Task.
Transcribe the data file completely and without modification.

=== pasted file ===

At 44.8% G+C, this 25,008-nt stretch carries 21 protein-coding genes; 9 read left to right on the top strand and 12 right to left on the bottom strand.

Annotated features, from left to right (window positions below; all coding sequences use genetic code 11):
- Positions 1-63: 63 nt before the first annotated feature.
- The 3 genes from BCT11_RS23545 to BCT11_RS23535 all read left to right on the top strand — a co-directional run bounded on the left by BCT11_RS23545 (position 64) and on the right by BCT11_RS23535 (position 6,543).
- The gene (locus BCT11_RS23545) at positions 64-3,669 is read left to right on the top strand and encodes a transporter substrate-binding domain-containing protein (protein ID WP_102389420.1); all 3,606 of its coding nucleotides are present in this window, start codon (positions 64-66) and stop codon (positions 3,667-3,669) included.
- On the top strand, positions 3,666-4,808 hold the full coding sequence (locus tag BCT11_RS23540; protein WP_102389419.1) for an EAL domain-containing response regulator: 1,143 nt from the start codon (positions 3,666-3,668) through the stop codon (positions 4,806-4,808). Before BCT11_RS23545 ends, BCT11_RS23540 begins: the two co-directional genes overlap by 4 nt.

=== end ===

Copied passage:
At 44.8% G+C, this 25,008-nt stretch carries 21 protein-coding genes; 9 read left to right on the top strand and 12 right to left on the bottom strand.

Annotated features, from left to right (window positions below; all coding sequences use genetic code 11):
- Positions 1-63: 63 nt before the first annotated feature.
- The 3 genes from BCT11_RS23545 to BCT11_RS23535 all read left to right on the top strand — a co-directional run bounded on the left by BCT11_RS23545 (position 64) and on the right by BCT11_RS23535 (position 6,543).
- The gene (locus BCT11_RS23545) at positions 64-3,669 is read left to right on the top strand and encodes a transporter substrate-binding domain-containing protein (protein ID WP_102389420.1); all 3,606 of its coding nucleotides are present in this window, start codon (positions 64-66) and stop codon (positions 3,667-3,669) included.
- On the top strand, positions 3,666-4,808 hold the full coding sequence (locus tag BCT11_RS23540; protein WP_102389419.1) for an EAL domain-containing response regulator: 1,143 nt from the start codon (positions 3,666-3,668) through the stop codon (positions 4,806-4,808). Before BCT11_RS23545 ends, BCT11_RS23540 begins: the two co-directional genes overlap by 4 nt.